The sound of galloping horses must have been one of the background noises of the nineteenth century. They gallop through the music of the period, too – through Schubert’s Erlkönig, Schumann’s Wilder Reiter and through Liszt’s Wilde Jagd, but here the horses and hunters are spectral, nocturnal, airborne and mythical.
The Wild Hunt is a myth common to European countries; in England it is mentioned in the Peterborough Chronicle of 1127 – ‘ …many men both saw and heard a great number of huntsmen hunting. The huntsmen were black, huge, and hideous, and rode on black horses and on black he-goats, and their hounds were jet black, with eyes like saucers, and horrible. This was seen in the very deer park of the town of Peterborough and in all the woods that stretch from that same town to Stamford and in the night the monks heard them sounding and winding their horns …’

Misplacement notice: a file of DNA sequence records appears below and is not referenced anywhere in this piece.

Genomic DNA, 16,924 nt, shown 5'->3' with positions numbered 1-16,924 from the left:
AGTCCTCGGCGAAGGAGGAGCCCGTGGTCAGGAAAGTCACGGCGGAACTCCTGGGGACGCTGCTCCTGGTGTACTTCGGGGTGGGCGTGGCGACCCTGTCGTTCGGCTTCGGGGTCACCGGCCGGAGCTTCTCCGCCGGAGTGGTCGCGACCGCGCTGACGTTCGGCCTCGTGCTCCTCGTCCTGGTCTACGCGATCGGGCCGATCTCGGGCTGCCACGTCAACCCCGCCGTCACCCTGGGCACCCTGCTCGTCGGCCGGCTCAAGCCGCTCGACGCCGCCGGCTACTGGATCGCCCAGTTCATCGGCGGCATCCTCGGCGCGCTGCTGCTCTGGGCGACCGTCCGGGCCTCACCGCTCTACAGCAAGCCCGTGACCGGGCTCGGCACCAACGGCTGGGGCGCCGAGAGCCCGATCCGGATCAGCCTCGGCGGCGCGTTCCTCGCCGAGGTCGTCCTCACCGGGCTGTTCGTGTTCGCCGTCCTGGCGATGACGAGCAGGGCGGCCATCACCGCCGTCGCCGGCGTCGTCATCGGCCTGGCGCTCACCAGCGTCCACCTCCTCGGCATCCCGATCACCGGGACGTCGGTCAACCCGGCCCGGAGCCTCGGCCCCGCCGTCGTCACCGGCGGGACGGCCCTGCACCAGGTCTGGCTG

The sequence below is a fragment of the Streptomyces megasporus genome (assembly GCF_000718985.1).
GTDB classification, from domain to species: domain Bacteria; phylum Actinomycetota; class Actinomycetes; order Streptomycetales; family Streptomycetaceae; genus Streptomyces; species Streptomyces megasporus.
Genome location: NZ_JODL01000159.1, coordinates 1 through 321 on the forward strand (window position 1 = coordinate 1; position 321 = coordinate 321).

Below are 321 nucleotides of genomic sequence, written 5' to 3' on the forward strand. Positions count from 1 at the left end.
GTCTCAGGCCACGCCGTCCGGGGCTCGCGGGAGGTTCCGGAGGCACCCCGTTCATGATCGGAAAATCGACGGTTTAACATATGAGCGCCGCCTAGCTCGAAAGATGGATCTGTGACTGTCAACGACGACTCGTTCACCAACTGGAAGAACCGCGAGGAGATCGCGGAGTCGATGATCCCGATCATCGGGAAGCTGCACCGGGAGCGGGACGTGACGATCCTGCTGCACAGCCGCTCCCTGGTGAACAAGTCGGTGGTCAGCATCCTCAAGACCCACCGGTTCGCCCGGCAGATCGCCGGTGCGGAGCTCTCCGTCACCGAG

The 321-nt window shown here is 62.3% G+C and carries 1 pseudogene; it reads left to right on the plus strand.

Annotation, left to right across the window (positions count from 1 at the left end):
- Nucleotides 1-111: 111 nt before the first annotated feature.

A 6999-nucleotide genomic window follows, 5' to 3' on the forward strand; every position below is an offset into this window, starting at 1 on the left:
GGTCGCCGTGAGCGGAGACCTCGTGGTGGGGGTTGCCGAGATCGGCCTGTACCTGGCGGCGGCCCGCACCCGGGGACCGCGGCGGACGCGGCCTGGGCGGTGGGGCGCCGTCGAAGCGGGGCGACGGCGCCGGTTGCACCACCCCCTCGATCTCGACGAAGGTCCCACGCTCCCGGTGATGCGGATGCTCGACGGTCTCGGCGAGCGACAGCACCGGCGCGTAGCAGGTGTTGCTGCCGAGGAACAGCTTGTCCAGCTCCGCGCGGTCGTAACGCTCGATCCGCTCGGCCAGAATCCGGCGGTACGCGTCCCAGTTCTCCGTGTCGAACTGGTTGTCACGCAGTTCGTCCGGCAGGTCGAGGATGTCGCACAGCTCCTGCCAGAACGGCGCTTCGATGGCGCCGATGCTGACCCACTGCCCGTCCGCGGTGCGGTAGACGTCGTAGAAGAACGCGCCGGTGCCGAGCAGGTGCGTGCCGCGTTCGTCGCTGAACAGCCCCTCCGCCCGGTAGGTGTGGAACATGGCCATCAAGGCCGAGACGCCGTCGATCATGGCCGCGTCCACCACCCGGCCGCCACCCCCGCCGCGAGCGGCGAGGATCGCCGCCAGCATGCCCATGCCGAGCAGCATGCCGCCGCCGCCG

It’s odd to think that Liszt played in both Peterborough and Stamford during his 1840 English tour. The Wild Hunt has also been seen crossing the skies of France, Germany, Scandinavia, Spain …
Presto furioso, and in compound time, Liszt’s Wilde Jagd is built on three musical ideas: an alternating-hands martellato (hammered) figure, a buoyant dotted rhythm, and a lyrical, long-phrased melody. Syncopations and cross-rhythms give lift and energy, and an onward propulsion which mustn’t be allowed to run away. The lyrical melody – espressivo, un poco rit e cappriccio – appears above the dotted motive quasi timpani; the martellato motive is used stealthily – senza ped, leggero, sempre pp – in a long build up section towards the end; thereafter are some perilous octave leaps for the RH, and a passionate conclusion.
Plenty of technical challenges in this Etude – and reading some of the literature associated with the Wild Hunt might help interpretation by fuelling the imagination, too.
Here is Berezovsky –